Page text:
The Bible says, “Whosoever will call upon the name of the Lord will be saved” (Romans 10:13). We know that prayer does not save; God saves. But we see from this verse that God has made prayer the avenue through which salvation is granted. He decided that we must call upon Him before He will save us.
Paul tells us in Romans 10:10 that man believes with the heart, but then with the mouth confession is made unto salvation. So believing with the heart is only part of faith—or, I would say, it is only the first step in receiving the gift of true faith from God. To have complete faith, a saving faith, we must believe with the heart and also confess with the mouth. This confession of the mouth, which is prayer, is what activates faith—or brings to life the faith of God He gives us in His Son (Heb. 12:2). Without this confession of prayer our faith would be dead and worthless. But with prayer our faith becomes alive, which results in our salvation. Therefore, prayer is essential for salvation.
What a great privilege God has given us. He has given us the privilege of having a part in our own salvation. That part comes with the decision we must make as to whether we will receive His Son Jesus Christ through prayer or not. If we should choose not to receive Him that is our God given choice, and He will not force us to receive Him. But if we choose to receive Him we can do it through prayer.
Your prayer should sound something like this:
Lord Jesus, I know that I am a sinner. I believe that you died and paid the penalty for my sins. Right now I repent of my sins and I invite you to come into my life. Please come into my life and give me a new life. Lord, help me to get to know you and to trust you. Amen.
Believing prayer then is absolutely necessary. It is what we must engage in to bring us from spiritual death to life in Christ.
“Ask, and it shall be given to you; seek, and you shall find; knock, and it shall be opened to you. 8 “For everyone who asks receives, and he who seeks finds, and to him who knocks it shall be opened.
Here is an absolute promise made by the Son of God. It tells us very directly and strongly that God wants to and will answer our prayers. But there is a right way to ask and a wrong way.
How Not to Ask
1. I think, generally speaking, we should not ask Him to remove our problems from us or take us out of a bad situation. It is always better to ask Him to help us deal with our problems where we are.
2. Never use these verses as a psychological treatment or a way to comfort ourselves. The Lord has given us an absolute promise. If we ask correctly, He will answer us—give us what we need.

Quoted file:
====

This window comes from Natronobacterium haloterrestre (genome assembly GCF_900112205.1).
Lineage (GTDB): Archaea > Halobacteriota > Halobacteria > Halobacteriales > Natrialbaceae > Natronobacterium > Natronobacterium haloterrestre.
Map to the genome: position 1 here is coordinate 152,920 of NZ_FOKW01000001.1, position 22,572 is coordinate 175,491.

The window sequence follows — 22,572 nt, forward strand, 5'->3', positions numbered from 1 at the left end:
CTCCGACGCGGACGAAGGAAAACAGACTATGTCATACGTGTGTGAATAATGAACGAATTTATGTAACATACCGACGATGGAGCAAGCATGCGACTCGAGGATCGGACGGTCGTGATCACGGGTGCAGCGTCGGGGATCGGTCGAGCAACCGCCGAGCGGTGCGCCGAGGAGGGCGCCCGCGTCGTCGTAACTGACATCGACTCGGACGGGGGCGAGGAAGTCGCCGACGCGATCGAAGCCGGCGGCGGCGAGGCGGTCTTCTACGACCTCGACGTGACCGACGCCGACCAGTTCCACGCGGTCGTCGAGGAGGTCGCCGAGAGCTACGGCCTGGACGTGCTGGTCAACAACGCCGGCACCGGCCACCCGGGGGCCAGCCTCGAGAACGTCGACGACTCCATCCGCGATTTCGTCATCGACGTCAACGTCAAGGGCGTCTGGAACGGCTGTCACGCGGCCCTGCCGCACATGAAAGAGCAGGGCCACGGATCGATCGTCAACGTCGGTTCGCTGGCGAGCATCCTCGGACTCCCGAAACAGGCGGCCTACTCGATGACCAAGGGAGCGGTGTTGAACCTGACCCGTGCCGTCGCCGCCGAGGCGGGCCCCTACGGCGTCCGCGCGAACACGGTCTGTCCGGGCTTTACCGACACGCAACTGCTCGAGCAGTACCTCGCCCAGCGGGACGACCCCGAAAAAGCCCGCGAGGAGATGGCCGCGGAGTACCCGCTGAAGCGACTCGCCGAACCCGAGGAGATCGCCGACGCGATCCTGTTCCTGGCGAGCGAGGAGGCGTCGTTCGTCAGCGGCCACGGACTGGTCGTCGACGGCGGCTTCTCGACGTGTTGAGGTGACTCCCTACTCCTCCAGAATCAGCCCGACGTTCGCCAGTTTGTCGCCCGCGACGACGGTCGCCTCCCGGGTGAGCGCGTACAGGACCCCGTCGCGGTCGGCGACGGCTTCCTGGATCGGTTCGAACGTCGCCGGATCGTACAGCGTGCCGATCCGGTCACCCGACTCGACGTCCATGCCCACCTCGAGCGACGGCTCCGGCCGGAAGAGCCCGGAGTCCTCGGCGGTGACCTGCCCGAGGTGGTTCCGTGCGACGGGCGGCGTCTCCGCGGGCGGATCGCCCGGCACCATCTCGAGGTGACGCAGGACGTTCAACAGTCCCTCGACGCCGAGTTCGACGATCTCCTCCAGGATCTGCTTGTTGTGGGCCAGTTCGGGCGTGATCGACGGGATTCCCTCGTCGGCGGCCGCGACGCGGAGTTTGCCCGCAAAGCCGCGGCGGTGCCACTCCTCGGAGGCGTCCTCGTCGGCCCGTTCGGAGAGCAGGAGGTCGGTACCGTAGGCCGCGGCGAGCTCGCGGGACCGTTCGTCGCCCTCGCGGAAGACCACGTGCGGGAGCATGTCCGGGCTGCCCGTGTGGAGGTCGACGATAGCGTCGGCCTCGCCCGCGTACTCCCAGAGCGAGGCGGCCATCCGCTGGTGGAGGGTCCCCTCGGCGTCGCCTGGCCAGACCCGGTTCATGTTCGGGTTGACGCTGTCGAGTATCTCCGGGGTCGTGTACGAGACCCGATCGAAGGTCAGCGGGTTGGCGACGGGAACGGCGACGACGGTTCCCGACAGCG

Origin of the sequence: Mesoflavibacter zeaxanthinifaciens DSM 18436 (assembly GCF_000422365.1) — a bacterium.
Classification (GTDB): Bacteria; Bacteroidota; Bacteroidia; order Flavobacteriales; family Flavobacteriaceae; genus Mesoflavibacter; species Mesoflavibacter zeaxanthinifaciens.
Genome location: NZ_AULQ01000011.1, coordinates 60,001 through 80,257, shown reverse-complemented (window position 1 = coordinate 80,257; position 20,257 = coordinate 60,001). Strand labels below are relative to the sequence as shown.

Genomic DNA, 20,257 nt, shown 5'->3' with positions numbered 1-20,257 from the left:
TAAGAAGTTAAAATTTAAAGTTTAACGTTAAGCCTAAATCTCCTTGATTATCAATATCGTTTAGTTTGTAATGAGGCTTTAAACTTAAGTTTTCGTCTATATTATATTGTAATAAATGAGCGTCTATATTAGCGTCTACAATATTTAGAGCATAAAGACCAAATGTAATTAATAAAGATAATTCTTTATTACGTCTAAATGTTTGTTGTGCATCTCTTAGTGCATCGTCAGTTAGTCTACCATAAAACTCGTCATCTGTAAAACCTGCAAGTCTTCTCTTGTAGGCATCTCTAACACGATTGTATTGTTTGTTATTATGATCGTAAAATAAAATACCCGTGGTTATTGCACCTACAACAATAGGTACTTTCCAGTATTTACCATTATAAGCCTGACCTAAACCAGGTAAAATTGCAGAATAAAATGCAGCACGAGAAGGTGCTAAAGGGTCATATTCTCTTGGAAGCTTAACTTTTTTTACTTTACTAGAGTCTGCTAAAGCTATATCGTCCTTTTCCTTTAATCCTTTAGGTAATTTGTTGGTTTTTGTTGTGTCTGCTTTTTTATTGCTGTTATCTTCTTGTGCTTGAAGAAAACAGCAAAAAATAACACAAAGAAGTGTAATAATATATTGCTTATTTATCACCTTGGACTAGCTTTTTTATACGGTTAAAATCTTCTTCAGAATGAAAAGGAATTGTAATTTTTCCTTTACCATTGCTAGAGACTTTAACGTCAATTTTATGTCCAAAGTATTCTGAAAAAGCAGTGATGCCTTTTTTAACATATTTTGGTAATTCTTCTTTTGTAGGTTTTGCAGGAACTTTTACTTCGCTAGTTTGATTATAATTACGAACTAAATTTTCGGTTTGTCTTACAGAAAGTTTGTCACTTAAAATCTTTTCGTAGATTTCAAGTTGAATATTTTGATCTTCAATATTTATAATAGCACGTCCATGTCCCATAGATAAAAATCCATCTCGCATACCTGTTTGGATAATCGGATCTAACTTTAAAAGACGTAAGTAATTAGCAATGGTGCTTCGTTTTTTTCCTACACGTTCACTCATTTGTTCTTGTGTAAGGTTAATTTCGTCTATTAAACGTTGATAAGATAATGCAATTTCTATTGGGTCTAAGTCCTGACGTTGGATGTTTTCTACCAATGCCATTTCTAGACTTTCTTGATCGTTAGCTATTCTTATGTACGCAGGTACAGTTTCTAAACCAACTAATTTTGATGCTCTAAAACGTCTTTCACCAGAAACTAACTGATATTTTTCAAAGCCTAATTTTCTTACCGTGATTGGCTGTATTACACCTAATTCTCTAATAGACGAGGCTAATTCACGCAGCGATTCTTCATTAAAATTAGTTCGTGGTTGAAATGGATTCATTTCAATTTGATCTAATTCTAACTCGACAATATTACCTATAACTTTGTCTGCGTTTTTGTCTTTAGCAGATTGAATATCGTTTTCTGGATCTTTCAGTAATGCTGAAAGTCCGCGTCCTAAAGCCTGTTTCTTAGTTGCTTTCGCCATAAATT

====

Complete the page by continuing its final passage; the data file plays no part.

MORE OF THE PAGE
3. We must not take verses 7 and 8 out of context. They have a connection to verses 9-11. Verses 7 through 11 all go together.
What to Ask for and How to Ask
1. we should always try to ask for what we think is His will in any given situation. Ask for His wisdom.
2. Ask with persistence. The words ask, seek, and knock indicate persistence and importunity. And if we are truly praying with persistence this attitude will also be a part of our life—we will be persistent and diligent in our work and in our holiness.
3. Ask realizing that God is our Father and that He wants to give us only what is good (verses 9-11).
4. Ask for the Holy Spirit. In the parallel passage in Luke 11:9-13, Luke adds the Holy Spirit (in verse 13). So, whatever we are asking for we ought to include the Holy Spirit. He is the ultimate good thing that the Father offers us. And the Father will never deny us the Holy Spirt.
Long ago, in Old Testament times, people attempted to commune with God in various ways, even by offering up animal sacrifices. That system proved to be quite insufficient. For it never did take away sins (Heb. 10:4). Though it was insufficient, it did, however, and it does now, speak of Christ.
The tabernacle. Every detail of the tabernacle, with all its parts and in all the furniture, reminds us of who He is and what He did for us. It also speaks to us of His living temple, the church—the habitation of God.
The tabernacle shows to us, as it did to them, a “new and living way” by which to commune with God. It is the way of the living Christ, “which He consecrated for us through the veil, that is, His flesh” (Heb. 10:20).
Furthermore, the tabernacle gives us a pattern (as a map) of how we…
In Matthew 7:1-5, our Lord has been preaching on judgment. He tells us not to judge others; and whenever we try to correct another we must first look at and purify ourselves, then we can see clearly to help them.
In the sixth verse, most bibles put this verse in a special paragraph on its own. But D. Martyn Lloyd-Jones suggests that that is not right, that it should connect to the previous five verses, that it is the final statement on judgment. Indeed, I agree. It tells the spiritual Christian how he must judge another—with “a spirit of discrimination.” So, Jesus says in verse six…
Do not give what is holy to dogs, and do not throw your pearls before swine, lest they trample them under their feet, and turn and tear you to pieces.
What is meant here? First of all, pearls are the Christian message. And the dogs and the swine are all that is unholy and unclean, or all those who are unworthy to hear the Christian message. And we know that all of us have sinned, but in this context, Jesus was referring to those sinners who reject the gospel and the truth of God and those who hate Him and even snarl at the message of His truth.